The almighty American consumer had another banner year in 2005, helping sustain global economic growth, albeit at a slower pace than in 2004. As in recent years, he consumed at or above his income level, and the United States as a whole spent well beyond its means, borrowing from the rest of the world at a feverish pace in 2005 – more than $2 billion a day.
A year ago, most pundits argued that this was unsustainable. It evidently was sustainable, at least for one more year. But it nonetheless remains true that whatever is unsustainable will not be sustained, which creates great risks for the US and global economy in 2006.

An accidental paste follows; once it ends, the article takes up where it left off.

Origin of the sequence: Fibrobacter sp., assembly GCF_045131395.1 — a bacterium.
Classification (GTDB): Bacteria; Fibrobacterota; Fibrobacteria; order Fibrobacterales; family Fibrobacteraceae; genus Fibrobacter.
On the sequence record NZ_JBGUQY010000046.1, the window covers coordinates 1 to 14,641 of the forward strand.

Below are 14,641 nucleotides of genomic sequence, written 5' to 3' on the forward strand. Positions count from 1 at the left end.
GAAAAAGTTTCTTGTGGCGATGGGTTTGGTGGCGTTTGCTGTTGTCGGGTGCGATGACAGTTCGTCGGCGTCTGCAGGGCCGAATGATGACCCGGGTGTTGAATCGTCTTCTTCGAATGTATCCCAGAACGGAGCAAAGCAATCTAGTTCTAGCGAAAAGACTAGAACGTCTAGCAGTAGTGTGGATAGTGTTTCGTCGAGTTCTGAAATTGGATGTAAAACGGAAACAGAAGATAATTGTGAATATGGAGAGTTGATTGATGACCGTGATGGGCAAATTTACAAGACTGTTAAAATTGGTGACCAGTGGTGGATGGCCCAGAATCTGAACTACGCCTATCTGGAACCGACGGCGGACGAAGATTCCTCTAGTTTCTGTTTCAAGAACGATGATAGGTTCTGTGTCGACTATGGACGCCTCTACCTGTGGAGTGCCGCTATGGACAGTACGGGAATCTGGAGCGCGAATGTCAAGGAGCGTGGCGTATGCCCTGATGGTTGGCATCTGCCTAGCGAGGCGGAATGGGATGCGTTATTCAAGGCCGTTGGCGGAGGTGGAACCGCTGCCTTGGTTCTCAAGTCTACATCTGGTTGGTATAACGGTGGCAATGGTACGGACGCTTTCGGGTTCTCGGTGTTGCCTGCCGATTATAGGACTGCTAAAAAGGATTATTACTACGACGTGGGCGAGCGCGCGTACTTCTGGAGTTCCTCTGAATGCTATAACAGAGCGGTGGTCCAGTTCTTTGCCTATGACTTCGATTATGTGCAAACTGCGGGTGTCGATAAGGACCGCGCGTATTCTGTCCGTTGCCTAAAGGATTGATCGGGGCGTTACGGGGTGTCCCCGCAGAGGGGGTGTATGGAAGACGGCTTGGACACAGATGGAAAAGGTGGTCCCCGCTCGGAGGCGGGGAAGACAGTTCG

Two economic surprises prolonged the good times in 2005. First, while the US Federal Reserve continued hiking short-term interest rates, long-terms rates did not increase in tandem, which allowed housing prices to continue rising. This was centrally important to sustaining global growth, for the performance of world’s largest economy has been fueled by real estate in recent years, with individuals refinancing their mortgages and spending some of the proceeds, and with high prices leading to more construction.
But this is unlikely to continue. Long-term interest rates almost certainly will eventually start to rise – and “eventually” increasingly looks like next year. If so, Americans will have to spend more money on debt service, leaving them with less to spend on consumption of goods and services. Moreover, real estate prices will most likely stop rising rapidly – indeed, they may even decline. As a result, refinancing of mortgages will grind to a halt, leaving no money to draw out of housing to sustain Americans’ consumption binge. On both accounts, aggregate demand will decline.